With streetcar issue voted on, what's next?

CINCINNATI, OH (FOX19) - Key players on both sides of the streetcar issue spoke out Wednesday following the vote that will allow work to continue on the hotly debated city project.

"This is not once but twice the citizens of the city of Cincinnati have said 'Yes, we want progress; build the streetcar'," Councilwoman Quinlivan said. "So now we finally get to do it."

Opponents, however, say the battle is not won.

"No it's not over, it's not over at all," argued C.O.A.S.T co-founder Tom Brinkman. "Until the city returns to fiscal responsibility, takes care of the pension problems, makes sure the pools stay open, we really can't afford this streetcar."

Quinlivan believes the city cannot afford not to build it. After initially being skeptical about the project, a trip to see a streetcar in action in Portland in 2009 changed her mind. She thinks as time goes on opponents will get on board too. Quinlivan argues the project will provide an economic boost for the city by creating jobs and luring in new residents.

"I'm sure, nobody likes to lose," Quinlivan said."The thing is, this happens in every city that does it. Maybe not to this extent, but those folks eventually, once it's built, see that 'Oh, OK now I get it'."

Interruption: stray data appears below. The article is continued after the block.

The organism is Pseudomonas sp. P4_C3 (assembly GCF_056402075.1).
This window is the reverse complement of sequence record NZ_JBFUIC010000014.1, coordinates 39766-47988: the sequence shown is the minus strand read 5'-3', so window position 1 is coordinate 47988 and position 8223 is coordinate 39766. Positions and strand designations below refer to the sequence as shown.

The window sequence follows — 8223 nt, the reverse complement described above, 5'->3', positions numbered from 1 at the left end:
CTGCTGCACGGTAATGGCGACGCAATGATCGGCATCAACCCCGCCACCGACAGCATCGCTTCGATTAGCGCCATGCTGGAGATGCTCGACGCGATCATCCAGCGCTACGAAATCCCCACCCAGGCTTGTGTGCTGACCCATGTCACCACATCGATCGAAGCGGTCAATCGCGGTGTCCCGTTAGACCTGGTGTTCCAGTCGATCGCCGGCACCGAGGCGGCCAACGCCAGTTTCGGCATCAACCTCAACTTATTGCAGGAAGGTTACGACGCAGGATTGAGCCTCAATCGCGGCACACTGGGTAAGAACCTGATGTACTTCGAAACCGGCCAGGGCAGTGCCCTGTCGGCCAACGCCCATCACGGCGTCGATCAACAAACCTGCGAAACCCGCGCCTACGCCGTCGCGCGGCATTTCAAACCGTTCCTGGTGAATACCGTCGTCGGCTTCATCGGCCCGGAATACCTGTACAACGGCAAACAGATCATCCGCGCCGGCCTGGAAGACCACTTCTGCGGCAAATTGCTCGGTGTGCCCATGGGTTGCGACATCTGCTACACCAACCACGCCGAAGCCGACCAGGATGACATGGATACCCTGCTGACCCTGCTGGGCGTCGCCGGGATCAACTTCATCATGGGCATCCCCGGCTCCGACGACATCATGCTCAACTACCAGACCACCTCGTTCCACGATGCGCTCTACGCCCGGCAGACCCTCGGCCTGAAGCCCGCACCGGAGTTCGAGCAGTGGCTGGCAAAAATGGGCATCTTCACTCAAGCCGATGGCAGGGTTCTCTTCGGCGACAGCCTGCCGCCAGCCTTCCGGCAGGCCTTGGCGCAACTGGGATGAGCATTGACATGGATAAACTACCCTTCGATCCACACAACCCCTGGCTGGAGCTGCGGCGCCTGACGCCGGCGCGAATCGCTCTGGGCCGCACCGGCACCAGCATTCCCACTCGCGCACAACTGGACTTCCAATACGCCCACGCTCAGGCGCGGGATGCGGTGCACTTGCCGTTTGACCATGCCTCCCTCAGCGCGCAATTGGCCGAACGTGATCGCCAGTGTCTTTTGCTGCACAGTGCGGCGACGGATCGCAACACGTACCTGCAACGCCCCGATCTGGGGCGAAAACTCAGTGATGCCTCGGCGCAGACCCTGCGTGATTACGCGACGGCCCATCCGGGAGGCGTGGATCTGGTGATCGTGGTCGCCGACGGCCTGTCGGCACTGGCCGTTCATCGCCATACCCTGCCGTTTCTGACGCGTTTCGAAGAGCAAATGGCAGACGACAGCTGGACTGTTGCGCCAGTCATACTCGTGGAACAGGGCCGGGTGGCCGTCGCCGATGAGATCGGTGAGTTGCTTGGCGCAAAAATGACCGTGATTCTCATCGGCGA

"Absolutely not," Brinkman said in disagreement. "She has been living in a dream world; she has been one of the problems. She doesn't address the pension problems or the fiscal problems of the city."

Quinlivan argues the streetcar is not the source of the cities woes and has faith the new council will be able to build the streetcar in addition to balancing the budget.

"It is the democrats on council that are willing to make the tough cuts that have been avoided for two years because we had this conservative majority that refused to cut any public safety spending," she said.

If the money problems mount, however, Brinkman says another petition could be on the horizon.

"Certainly they've got to figure out a way to get it done and if they don't we will go back to the ballot box," he said. "They can't be building a streetcar when they haven't addressed the pension issues and the fiscal long term stability of the city."

A spokesperson for the city says they are in the process of choosing the streetcars they'll use. City officials will be reviewing the options at the end of the month and making the final decision in February. In the meantime, the city continues to work to finalize utility agreements and design the track.

According to the chairman of the Hamilton County Board of Elections, there is still a possibility for a recount. A recount would be mandatory if the percentage difference between 'yes' and 'no' votes is less than point five percent. The chairman says there are still up to 7,000 provisional ballots left to count.

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